He's deceased. A World War II veteran who, like many of his generation, watched as his family suffered hard times during the Great Depression. He was among those who faced new challenges and rebuilt their lives. They lived during a difficult period in our history, but I saw no bitterness in Ken. He was one of those white hat fellows we used to watch at the Saturday matinee. He was a good guy: clean cut, honest, reliable and respected. The real McCoy.
Before and after World War II, Ken was a Boy Scout leader. He remained true to the principles he learned at home, church and in school. He was a mentor to many young people in the community.
Even before attending college, Ken was a natural-born teacher. He taught his Scouts about history, art, music and camp crafts. Having trouble with tying knots? See Ken; he could whip up a near perfect sheepshank!
Many of us had not heard some of America's great music before Ken played them on the piano and held sing-a-long sessions. He taught us swimming, first aid and even how to drive a car - his 1933 Plymouth.
You can probably tell, Ken wasn't much for sitting around doing absolutely nothing. He told us there was a big world out there and we should be exploring it. Watching old movies and cartoons could get boring after awhile. Ken was an active leader, and he included us in his building of a rich, full life. He liked doing good deeds for others.
We collected scrap for the War effort, sold bonds, visited disabled people in nursing homes, helped with flood relief, built shelters in the woods where we fed wild animals in the dead of winter. We helped reforest areas devasted by fire or drought. You name it, we performed good deeds everywhere and even helped a few old ladies across the street!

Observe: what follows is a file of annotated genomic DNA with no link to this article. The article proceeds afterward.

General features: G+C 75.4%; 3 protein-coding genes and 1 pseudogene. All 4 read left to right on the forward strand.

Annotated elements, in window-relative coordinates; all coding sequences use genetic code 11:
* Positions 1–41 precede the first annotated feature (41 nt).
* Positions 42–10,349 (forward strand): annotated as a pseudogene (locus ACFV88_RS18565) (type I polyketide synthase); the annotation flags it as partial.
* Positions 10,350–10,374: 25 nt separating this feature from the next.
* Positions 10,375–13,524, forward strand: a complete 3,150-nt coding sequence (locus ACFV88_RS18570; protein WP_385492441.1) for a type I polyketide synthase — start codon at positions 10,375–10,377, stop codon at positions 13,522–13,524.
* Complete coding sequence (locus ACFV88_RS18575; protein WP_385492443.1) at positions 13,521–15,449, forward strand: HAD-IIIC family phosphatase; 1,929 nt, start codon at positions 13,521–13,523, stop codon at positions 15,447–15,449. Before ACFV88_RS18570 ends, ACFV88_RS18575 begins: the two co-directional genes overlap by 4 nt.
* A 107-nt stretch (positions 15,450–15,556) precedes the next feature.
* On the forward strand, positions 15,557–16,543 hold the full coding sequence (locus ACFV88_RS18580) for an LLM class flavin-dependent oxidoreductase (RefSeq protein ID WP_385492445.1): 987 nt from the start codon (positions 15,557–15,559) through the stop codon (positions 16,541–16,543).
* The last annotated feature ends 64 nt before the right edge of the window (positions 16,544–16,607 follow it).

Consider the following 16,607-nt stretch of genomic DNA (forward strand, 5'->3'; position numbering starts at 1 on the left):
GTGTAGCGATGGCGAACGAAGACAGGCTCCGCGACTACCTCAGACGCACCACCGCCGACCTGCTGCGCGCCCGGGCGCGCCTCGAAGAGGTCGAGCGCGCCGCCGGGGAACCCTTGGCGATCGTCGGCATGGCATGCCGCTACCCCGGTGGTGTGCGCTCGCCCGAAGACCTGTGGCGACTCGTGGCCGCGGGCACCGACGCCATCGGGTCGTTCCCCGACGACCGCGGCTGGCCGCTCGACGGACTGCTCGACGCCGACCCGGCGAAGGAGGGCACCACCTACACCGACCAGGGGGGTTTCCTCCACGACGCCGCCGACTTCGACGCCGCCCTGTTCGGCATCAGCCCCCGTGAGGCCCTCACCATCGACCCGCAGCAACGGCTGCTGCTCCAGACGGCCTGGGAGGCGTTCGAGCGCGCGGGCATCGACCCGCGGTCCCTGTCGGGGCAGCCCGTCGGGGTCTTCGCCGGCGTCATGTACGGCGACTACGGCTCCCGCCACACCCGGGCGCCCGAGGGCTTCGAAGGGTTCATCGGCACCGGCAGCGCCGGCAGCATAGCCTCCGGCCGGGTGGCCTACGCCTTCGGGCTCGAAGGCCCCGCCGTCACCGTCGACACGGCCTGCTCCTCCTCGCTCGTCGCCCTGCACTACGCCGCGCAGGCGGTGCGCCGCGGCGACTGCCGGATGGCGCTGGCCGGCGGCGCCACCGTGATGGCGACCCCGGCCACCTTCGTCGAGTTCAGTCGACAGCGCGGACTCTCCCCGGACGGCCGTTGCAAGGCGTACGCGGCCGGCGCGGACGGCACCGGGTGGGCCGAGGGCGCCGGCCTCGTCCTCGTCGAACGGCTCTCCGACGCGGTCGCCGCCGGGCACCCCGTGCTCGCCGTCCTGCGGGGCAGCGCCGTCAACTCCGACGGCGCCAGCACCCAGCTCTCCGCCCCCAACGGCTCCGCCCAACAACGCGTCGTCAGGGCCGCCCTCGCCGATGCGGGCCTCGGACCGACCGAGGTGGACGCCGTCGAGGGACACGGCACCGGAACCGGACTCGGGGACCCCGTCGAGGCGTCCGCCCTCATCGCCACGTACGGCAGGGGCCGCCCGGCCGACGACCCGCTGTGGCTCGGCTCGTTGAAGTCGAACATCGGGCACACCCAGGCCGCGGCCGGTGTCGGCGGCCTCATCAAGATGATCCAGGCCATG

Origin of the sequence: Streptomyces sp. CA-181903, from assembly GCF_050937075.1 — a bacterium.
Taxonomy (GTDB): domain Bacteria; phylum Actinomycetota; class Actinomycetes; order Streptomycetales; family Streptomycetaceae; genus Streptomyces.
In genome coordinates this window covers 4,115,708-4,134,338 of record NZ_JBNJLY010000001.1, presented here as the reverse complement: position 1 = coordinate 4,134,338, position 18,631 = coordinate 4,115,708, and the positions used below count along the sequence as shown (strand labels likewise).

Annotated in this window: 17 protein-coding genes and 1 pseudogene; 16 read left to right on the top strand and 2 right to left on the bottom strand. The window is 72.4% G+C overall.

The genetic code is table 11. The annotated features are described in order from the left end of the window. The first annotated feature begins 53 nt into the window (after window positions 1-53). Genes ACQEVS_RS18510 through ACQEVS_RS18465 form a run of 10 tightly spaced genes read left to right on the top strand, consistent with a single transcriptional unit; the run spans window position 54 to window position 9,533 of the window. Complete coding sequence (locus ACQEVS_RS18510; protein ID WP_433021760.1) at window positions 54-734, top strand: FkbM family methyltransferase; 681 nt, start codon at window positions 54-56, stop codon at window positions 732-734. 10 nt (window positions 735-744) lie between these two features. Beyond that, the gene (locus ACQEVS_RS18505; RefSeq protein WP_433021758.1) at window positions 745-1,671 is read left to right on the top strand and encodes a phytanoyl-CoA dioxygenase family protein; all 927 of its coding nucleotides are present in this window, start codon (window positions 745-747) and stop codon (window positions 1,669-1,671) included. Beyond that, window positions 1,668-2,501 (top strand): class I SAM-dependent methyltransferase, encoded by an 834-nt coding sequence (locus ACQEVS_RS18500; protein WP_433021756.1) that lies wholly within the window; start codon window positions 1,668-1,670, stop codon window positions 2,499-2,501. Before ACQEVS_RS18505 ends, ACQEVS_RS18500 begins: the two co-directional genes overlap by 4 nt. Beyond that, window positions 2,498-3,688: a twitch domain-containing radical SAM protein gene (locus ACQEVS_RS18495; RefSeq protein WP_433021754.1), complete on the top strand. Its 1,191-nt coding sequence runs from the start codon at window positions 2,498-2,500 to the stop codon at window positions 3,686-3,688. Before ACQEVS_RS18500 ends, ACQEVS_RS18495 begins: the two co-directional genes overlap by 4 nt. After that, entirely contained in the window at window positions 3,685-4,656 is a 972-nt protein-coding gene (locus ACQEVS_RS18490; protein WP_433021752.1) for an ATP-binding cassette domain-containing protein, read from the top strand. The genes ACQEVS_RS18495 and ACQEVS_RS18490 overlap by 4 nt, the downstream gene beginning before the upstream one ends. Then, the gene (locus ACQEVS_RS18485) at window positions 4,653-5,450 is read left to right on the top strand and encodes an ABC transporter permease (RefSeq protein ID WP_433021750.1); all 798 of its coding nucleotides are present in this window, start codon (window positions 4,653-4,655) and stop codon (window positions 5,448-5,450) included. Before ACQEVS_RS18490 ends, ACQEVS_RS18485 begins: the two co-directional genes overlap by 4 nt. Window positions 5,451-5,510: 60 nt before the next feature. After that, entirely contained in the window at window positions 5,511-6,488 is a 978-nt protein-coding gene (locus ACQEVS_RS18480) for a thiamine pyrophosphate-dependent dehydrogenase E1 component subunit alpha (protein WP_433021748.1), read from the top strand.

A favorite activity was sitting around a campfire in the woods having bullsessions, singing and a cookout over the fire. We learned bird calls and how to identify the many trees in the area.
Life in a small Pennsylvania town centered around our homes, churches and Scout hall. Each of us knew we were living in hard times and that life had dealt us a bad hand. We adjusted and we were not bitter people. Bitterness did not drive us to our churches and our guns. We were taught to handle adversity. We hunted to eat and we socialized in church. Here we were nurtured.
The lessons we learned were inspirational. They apply today. Instead of wasting time in front of a television screen or constantly playing video games, go find yourself a Ken. There are many dedicated people like this, ready to be mentors to youngsters willing to learn how to be productive members of society. People like Ken are wise, inspirational volunteers who serve others unselfishly. One of their main messages is that being physically active has health benefits, as well as providing an opportunity for social interaction.
Jack Simpson is a former educator, veteran, author, and a law enforcement officer. His column appears each Friday.